By the time church was over, James Conn's congregation had planned a vigil against the AIDS initiatives, announced a fund-raising fast for a human rights organization and offered spiritual uplifting to the Hopi Indian tribe.
This was a typical Sunday at the Church in Ocean Park, a progressive, non-traditional United Methodist Church where Conn, the retiring mayor of Santa Monica, presides.
Preside might be a formal word for a church short on formalities.
Worshipers sit in theater chairs facing each other and the minister delivers his message from a stool. Old spirituals are sung a cappella, led by a woman with a gray ponytail in baggy pants who snaps her fingers to the beat. There are no altars, no pews, no organs.
Those in attendance readily join in as the minister speaks, sharing their feelings and impressions. They sip Celestial Seasonings herb tea and break homemade bread at the end of the service.
Finally, the entire congregation holds hands in a wide circle, giving praise, thanks and mutual support.
Conn, dressed in a red pullover, argyle socks and loafers, seems relaxed in the setting. In the 15 years since becoming pastor at the small, 65-year-old church on Hill Street, Conn has rebuilt a dying congregation into a loyal following of about 100 people, with a mailing list five times the size.
The church has also become nerve center for a $1.5-million network of social service agencies offering assistance to battered women, homeless and problem teen-agers.
Conn, who is leaving the City Council after 8 years, sees a natural bond between religious activism and politics. It is a tradition in the Methodist Church that can be traced to the abolition movement of Civil War times and the American Revolution, when being a Methodist quite literally meant being a revolutionary.
In both his roles as mayor of a small city and minister of a church, he has traveled to Central America on a fact-finding mission, and to Nevada to join protests at the nuclear test site, where he has been arrested.
"I've always thought about social issues from an ethical perspective," Conn, 44, said. "The church ought to be a change agent in society. Being an agent of change in the community led me to becoming an elected official."
And in his role as mayor during the last 2 years, Conn regards himself as a mediator, a seeker of consensus, a finder of common ground. His supporters credit him with helping to alleviate much of the factional bitterness and divisive tension that once engulfed the city.
Conn prides himself on using his tenure as mayor--just as he does in his church--to "build bridges" among diverse groups and rival factions in the community.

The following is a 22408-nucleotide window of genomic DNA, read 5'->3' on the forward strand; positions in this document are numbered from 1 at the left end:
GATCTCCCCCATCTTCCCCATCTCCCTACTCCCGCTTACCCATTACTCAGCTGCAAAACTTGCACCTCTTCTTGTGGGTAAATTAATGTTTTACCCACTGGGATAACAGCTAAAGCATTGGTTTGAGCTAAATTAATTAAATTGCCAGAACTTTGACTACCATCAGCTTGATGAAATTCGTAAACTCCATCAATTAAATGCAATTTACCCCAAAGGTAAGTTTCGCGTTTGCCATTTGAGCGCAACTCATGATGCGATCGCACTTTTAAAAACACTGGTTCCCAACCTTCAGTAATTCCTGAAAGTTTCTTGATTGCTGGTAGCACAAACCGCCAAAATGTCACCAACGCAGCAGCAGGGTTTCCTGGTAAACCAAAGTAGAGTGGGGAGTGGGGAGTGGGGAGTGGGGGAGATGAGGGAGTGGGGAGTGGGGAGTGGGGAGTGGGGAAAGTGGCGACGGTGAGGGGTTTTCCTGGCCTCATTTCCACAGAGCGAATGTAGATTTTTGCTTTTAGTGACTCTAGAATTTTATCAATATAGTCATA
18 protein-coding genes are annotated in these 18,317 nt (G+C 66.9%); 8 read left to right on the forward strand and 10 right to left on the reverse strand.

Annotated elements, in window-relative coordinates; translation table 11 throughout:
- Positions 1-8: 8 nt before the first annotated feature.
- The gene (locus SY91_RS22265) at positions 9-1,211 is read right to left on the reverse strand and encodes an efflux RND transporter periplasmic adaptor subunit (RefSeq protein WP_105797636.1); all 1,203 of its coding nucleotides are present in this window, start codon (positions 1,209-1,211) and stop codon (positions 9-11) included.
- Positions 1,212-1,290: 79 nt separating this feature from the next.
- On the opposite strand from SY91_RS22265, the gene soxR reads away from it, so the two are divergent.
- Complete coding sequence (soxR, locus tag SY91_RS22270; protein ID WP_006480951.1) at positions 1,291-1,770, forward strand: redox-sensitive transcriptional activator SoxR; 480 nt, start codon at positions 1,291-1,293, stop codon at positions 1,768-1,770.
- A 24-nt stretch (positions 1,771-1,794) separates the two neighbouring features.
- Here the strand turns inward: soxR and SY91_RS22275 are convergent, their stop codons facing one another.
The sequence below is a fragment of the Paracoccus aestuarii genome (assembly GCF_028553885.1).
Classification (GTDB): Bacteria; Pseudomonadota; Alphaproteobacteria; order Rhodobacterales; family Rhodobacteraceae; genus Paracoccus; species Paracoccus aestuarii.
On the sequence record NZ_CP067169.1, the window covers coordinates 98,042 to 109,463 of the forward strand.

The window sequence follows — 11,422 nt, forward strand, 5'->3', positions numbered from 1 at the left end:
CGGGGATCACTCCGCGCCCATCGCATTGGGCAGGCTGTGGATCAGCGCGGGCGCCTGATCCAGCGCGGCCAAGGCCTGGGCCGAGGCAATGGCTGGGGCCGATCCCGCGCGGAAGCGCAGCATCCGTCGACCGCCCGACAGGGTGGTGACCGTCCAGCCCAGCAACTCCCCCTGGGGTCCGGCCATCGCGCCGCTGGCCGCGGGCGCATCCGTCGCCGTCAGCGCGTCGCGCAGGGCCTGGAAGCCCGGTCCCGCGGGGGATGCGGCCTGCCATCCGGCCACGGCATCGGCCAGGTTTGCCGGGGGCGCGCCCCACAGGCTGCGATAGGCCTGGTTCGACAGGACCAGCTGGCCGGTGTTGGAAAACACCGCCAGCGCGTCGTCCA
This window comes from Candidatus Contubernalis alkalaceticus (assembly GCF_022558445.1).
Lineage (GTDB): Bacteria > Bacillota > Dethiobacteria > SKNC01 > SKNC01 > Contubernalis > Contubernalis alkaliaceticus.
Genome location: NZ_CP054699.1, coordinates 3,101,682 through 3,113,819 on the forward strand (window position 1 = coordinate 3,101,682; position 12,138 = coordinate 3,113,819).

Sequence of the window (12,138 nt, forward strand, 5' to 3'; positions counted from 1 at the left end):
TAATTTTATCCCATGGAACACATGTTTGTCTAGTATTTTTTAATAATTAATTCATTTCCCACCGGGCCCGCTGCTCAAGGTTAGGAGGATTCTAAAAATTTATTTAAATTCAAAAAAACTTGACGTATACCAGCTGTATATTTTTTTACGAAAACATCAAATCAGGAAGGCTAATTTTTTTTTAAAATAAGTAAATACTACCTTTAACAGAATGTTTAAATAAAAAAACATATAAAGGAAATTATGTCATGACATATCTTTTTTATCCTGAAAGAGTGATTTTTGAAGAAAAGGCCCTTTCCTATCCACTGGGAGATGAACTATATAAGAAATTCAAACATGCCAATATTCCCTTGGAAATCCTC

His critics, however, charge that Conn has betrayed the ideals of the liberal faction that first elected him, Santa Monicans for Renters' Rights, lost touch with his original power base and sold out to developers.
Conn announced his decision not to run for reelection in June, saying he wanted to dedicate more time to his ministry, his personal life and to his son, Ethan, a 10-year-old who appeared at church recently sporting an earring and skateboard.
Some of his foes say he is dropping out of politics because of the criticism he has received--a claim hotly contested by his supporters.
If he is now attacked from the left, Conn once was the scourge of the right.
When he was elected to the council in 1981 as part of the slate sponsored by Santa Monicans for Renters' Rights, Conn was viewed by many leaders of the business community as another of the wild-eyed radicals taking over City Hall.
It was a time when an Old Guard was being replaced by younger, more progressive politicians. Santa Monicans for Renters' Rights gained a majority on the council and immediately slapped a building moratorium on the city. Only 2 years before, the tenants faction had brought strict rent control to the city.
'Establishment Was Skeptical'
"The business community in general was very suspicious about Jim," said Christine Reed, a 14-year veteran of the City Council who opposes Santa Monicans for Renters' Rights but who broke precedent in 1986 by nominating Conn as mayor.
"They only knew him as the minister of a kinda wacky church in Ocean Park. The Establishment was real skeptical."
Conn said polarization was to be expected in those days because of the dramatic shifts in power taking place in the city. People with one set of values, he said, were being replaced by people with different values.
"When I came to Santa Monica, a city councilman told me there may be poor people in Santa Monica, but they'll have to learn they cannot afford to live here," Conn recalled. "I said, 'We'll see about that.' If that is the dominant conscience, then anything to the contrary creates schism and polarization."
A political evolution followed. The mayor that Santa Monicans for Renters' Rights had put into office in 1981, Ruth Goldway, was defeated in a reelection bid, and later, the faction lost its majority.
Conn said that in the years that ensued, he, other members of the council and some of the city's institutions began to change, to mature. Political reality began to force people to work together.
Reed said she saw Conn become an increasingly independent member of the council and to reach out to constituencies that were not traditionally his or his faction's.
Now, as Conn steps down from office, some of the same business leaders and property owners who originally opposed him are willing to praise him.